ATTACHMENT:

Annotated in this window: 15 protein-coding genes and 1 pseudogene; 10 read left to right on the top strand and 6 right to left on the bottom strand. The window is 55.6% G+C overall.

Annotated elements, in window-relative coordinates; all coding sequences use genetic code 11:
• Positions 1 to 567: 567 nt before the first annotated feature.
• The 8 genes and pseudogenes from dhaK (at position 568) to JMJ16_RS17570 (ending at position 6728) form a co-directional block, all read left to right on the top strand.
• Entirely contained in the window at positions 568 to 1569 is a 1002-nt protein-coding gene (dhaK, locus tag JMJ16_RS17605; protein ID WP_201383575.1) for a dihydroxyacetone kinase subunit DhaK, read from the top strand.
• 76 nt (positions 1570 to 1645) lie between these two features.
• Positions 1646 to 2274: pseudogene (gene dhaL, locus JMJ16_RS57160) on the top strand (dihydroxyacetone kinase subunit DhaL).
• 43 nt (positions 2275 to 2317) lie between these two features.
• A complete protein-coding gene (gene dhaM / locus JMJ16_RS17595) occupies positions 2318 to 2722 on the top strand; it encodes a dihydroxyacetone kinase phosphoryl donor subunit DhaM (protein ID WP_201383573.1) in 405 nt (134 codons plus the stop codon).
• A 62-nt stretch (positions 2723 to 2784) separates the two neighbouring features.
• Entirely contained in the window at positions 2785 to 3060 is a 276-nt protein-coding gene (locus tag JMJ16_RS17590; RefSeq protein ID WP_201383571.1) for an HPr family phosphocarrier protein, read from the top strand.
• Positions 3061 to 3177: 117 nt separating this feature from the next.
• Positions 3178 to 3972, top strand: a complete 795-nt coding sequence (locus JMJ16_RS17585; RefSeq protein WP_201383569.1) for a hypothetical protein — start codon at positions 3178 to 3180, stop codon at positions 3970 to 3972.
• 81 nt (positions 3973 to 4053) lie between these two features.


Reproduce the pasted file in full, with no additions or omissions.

Annotated in this window: 15 protein-coding genes and 1 pseudogene; 10 read left to right on the top strand and 6 right to left on the bottom strand. The window is 55.6% G+C overall.

Annotated elements, in window-relative coordinates; all coding sequences use genetic code 11:
• Positions 1 to 567: 567 nt before the first annotated feature.
• The 8 genes and pseudogenes from dhaK (at position 568) to JMJ16_RS17570 (ending at position 6728) form a co-directional block, all read left to right on the top strand.
• Entirely contained in the window at positions 568 to 1569 is a 1002-nt protein-coding gene (dhaK, locus tag JMJ16_RS17605; protein ID WP_201383575.1) for a dihydroxyacetone kinase subunit DhaK, read from the top strand.
• 76 nt (positions 1570 to 1645) lie between these two features.
• Positions 1646 to 2274: pseudogene (gene dhaL, locus JMJ16_RS57160) on the top strand (dihydroxyacetone kinase subunit DhaL).
• 43 nt (positions 2275 to 2317) lie between these two features.
• A complete protein-coding gene (gene dhaM / locus JMJ16_RS17595) occupies positions 2318 to 2722 on the top strand; it encodes a dihydroxyacetone kinase phosphoryl donor subunit DhaM (protein ID WP_201383573.1) in 405 nt (134 codons plus the stop codon).
• A 62-nt stretch (positions 2723 to 2784) separates the two neighbouring features.
• Entirely contained in the window at positions 2785 to 3060 is a 276-nt protein-coding gene (locus tag JMJ16_RS17590; RefSeq protein ID WP_201383571.1) for an HPr family phosphocarrier protein, read from the top strand.
• Positions 3061 to 3177: 117 nt separating this feature from the next.
• Positions 3178 to 3972, top strand: a complete 795-nt coding sequence (locus JMJ16_RS17585; RefSeq protein WP_201383569.1) for a hypothetical protein — start codon at positions 3178 to 3180, stop codon at positions 3970 to 3972.
• 81 nt (positions 3973 to 4053) lie between these two features.